On The Vine: This isn’t just about Buffalo
Sunday night I made a phone call I should have made many months ago, to my brother-in-law and my sister-in-law who live in Buffalo, New York, I had been meaning to call, to check in and catch up but, you know, life gets busy and that prolific thief, procrastination, steals the time we so wrongly think we have plenty of.
But on Sunday, I had to call, and the horrific attack that took place Saturday at a Buffalo grocery store where 10 Black Americans were gunned down prompted it. It was the act of an 18-year-old, self-proclaimed, white supremacist and fascist who believes the baseless conspiracy theory promoted by white nationalists and amplified by right-wing media, that white Americans are being replaced by Black and brown people.
Most of those killed were people like my in-laws, grandmothers and grandfathers. God-fearing, good people. Helpers in their community, just buying groceries.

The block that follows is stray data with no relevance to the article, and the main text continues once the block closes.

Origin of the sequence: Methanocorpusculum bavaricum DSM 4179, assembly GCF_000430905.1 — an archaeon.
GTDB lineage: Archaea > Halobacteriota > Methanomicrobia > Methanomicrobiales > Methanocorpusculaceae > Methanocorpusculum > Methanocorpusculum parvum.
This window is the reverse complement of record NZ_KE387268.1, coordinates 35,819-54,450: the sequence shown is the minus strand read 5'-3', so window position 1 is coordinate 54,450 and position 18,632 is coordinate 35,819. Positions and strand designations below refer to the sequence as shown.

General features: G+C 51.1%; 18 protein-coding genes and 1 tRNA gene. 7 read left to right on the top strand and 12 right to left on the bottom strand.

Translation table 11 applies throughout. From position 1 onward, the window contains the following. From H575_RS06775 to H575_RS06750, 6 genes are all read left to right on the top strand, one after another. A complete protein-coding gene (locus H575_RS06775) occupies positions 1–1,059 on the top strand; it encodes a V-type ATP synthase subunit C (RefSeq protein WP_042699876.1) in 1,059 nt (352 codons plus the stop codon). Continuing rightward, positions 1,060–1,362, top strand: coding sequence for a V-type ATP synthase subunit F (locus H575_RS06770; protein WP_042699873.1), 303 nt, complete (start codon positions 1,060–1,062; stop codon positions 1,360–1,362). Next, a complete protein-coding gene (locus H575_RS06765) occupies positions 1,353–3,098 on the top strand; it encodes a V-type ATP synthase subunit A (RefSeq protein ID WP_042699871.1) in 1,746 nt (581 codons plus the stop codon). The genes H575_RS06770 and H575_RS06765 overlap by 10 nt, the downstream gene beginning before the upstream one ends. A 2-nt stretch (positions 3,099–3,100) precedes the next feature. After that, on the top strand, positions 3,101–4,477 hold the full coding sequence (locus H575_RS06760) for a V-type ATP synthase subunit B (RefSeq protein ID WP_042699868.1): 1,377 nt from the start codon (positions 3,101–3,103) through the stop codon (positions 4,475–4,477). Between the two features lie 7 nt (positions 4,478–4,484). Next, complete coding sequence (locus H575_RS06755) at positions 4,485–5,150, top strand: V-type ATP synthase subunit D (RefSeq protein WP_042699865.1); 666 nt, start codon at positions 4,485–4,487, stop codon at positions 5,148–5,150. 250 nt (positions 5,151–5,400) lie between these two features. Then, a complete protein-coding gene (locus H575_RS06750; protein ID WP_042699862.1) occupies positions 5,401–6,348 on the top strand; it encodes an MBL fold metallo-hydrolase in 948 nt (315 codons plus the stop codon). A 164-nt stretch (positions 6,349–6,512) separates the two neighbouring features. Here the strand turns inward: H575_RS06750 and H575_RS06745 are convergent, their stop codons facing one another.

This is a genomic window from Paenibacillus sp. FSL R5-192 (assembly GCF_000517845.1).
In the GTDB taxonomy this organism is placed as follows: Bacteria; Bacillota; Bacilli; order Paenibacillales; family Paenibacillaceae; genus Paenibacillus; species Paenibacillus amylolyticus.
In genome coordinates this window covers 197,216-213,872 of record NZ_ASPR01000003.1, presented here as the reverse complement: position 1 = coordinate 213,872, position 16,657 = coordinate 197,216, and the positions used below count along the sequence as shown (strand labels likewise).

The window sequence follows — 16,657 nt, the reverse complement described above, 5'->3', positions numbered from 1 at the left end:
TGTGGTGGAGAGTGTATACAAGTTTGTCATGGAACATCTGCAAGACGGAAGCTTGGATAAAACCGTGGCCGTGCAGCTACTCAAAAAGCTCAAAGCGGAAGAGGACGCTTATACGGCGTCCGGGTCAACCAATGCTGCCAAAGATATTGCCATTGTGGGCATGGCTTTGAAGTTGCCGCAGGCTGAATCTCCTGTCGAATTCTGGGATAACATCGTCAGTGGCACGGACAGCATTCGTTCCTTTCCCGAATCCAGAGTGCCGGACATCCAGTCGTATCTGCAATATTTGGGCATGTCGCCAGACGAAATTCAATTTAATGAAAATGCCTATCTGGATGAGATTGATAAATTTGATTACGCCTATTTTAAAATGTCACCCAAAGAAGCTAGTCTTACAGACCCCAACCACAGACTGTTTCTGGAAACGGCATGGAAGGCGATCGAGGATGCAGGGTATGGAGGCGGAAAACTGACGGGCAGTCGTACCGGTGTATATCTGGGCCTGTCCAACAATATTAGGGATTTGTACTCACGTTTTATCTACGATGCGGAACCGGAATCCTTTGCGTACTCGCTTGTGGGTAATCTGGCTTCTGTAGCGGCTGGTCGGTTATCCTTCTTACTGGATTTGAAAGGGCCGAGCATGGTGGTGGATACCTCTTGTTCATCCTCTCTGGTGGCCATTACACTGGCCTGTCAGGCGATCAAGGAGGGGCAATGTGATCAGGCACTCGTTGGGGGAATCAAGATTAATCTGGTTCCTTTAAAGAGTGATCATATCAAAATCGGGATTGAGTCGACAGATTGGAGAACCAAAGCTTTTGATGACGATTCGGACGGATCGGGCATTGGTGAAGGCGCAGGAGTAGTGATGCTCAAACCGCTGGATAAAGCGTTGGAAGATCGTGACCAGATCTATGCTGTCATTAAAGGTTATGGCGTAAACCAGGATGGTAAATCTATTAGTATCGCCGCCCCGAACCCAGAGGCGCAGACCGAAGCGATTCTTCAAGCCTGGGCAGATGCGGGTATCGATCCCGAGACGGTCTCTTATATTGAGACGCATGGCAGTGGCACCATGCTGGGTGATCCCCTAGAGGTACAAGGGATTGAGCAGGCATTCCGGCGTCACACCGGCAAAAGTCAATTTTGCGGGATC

My late husband was from Buffalo. His love of the city — despite its icy cold winters — and love for his-never-give-up-never-surrender Buffalo Bills was contagious. I find myself today rooting again for Buffalo to find some way to heal after such a disgusting and heart breaking display of racism.
But this isn’t just about Buffalo. The hate-violence in this country is so much more widespread than that and, as much as I hate to say it, showing no signs of slowing down, or wasting time. On the same day in Orange County, California at a Laguna Woods Church, a gunman targeted members of a Taiwanese community, killing one. In the summer of 2021 a white man targeting Asian women, killed 8 people at massage parlors in the Atlanta area. In August 2019 a white gunman, targeting members of a Hispanic community, killed 23 people at a Walmart in El Paso, Texas. In October 2018 a gunman entered the Tree of Life Synagogue in Pittsburgh, Pennsylvania, yelled “All Jews must die,” then shot and killed 11 people there.